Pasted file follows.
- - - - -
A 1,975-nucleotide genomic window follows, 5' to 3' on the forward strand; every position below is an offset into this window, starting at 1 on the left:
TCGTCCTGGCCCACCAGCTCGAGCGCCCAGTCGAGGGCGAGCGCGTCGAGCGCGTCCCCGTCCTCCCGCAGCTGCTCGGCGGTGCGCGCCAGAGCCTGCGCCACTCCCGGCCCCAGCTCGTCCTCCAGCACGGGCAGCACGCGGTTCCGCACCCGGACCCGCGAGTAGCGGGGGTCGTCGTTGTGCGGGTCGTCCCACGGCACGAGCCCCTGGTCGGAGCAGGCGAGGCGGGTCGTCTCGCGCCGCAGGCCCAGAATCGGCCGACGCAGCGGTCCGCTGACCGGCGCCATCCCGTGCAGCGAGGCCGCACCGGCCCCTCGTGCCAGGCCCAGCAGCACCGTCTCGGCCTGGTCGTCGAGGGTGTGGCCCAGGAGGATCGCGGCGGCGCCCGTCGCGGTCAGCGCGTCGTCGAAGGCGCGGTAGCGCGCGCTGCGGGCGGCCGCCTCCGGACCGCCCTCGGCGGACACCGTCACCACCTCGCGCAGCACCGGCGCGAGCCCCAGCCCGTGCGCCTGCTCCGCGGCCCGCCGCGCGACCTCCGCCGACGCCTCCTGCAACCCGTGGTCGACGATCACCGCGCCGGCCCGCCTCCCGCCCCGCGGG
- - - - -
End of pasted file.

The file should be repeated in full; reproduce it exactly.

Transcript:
A 1,975-nucleotide genomic window follows, 5' to 3' on the forward strand; every position below is an offset into this window, starting at 1 on the left:
TCGTCCTGGCCCACCAGCTCGAGCGCCCAGTCGAGGGCGAGCGCGTCGAGCGCGTCCCCGTCCTCCCGCAGCTGCTCGGCGGTGCGCGCCAGAGCCTGCGCCACTCCCGGCCCCAGCTCGTCCTCCAGCACGGGCAGCACGCGGTTCCGCACCCGGACCCGCGAGTAGCGGGGGTCGTCGTTGTGCGGGTCGTCCCACGGCACGAGCCCCTGGTCGGAGCAGGCGAGGCGGGTCGTCTCGCGCCGCAGGCCCAGAATCGGCCGACGCAGCGGTCCGCTGACCGGCGCCATCCCGTGCAGCGAGGCCGCACCGGCCCCTCGTGCCAGGCCCAGCAGCACCGTCTCGGCCTGGTCGTCGAGGGTGTGGCCCAGGAGGATCGCGGCGGCGCCCGTCGCGGTCAGCGCGTCGTCGAAGGCGCGGTAGCGCGCGCTGCGGGCGGCCGCCTCCGGACCGCCCTCGGCGGACACCGTCACCACCTCGCGCAGCACCGGCGCGAGCCCCAGCCCGTGCGCCTGCTCCGCGGCCCGCCGCGCGACCTCCGCCGACGCCTCCTGCAACCCGTGGTCGACGATCACCGCGCCGGCCCGCCTCCCGCCCCGCGGG